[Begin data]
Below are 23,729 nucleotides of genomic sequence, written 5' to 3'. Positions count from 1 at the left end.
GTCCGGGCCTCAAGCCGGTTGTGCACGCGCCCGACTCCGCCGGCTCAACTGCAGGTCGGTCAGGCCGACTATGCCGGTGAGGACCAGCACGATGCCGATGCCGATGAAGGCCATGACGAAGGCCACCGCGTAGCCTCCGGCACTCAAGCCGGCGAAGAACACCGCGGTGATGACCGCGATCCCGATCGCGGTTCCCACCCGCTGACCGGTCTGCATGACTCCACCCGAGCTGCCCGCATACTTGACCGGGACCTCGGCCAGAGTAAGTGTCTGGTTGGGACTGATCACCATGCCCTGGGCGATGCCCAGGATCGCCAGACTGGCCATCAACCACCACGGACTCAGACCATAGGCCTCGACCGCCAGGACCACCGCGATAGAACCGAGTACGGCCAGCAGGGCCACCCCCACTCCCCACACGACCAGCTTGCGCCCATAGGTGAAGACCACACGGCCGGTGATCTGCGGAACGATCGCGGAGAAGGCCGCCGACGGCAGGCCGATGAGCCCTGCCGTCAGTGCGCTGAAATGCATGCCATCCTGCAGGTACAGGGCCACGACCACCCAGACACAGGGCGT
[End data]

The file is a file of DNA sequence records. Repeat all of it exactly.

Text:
Below are 23,729 nucleotides of genomic sequence, written 5' to 3'. Positions count from 1 at the left end.
GTCCGGGCCTCAAGCCGGTTGTGCACGCGCCCGACTCCGCCGGCTCAACTGCAGGTCGGTCAGGCCGACTATGCCGGTGAGGACCAGCACGATGCCGATGCCGATGAAGGCCATGACGAAGGCCACCGCGTAGCCTCCGGCACTCAAGCCGGCGAAGAACACCGCGGTGATGACCGCGATCCCGATCGCGGTTCCCACCCGCTGACCGGTCTGCATGACTCCACCCGAGCTGCCCGCATACTTGACCGGGACCTCGGCCAGAGTAAGTGTCTGGTTGGGACTGATCACCATGCCCTGGGCGATGCCCAGGATCGCCAGACTGGCCATCAACCACCACGGACTCAGACCATAGGCCTCGACCGCCAGGACCACCGCGATAGAACCGAGTACGGCCAGCAGGGCCACCCCCACTCCCCACACGACCAGCTTGCGCCCATAGGTGAAGACCACACGGCCGGTGATCTGCGGAACGATCGCGGAGAAGGCCGCCGACGGCAGGCCGATGAGCCCTGCCGTCAGTGCGCTGAAATGCATGCCATCCTGCAGGTACAGGGCCACGACCACCCAGACACAGGGCGT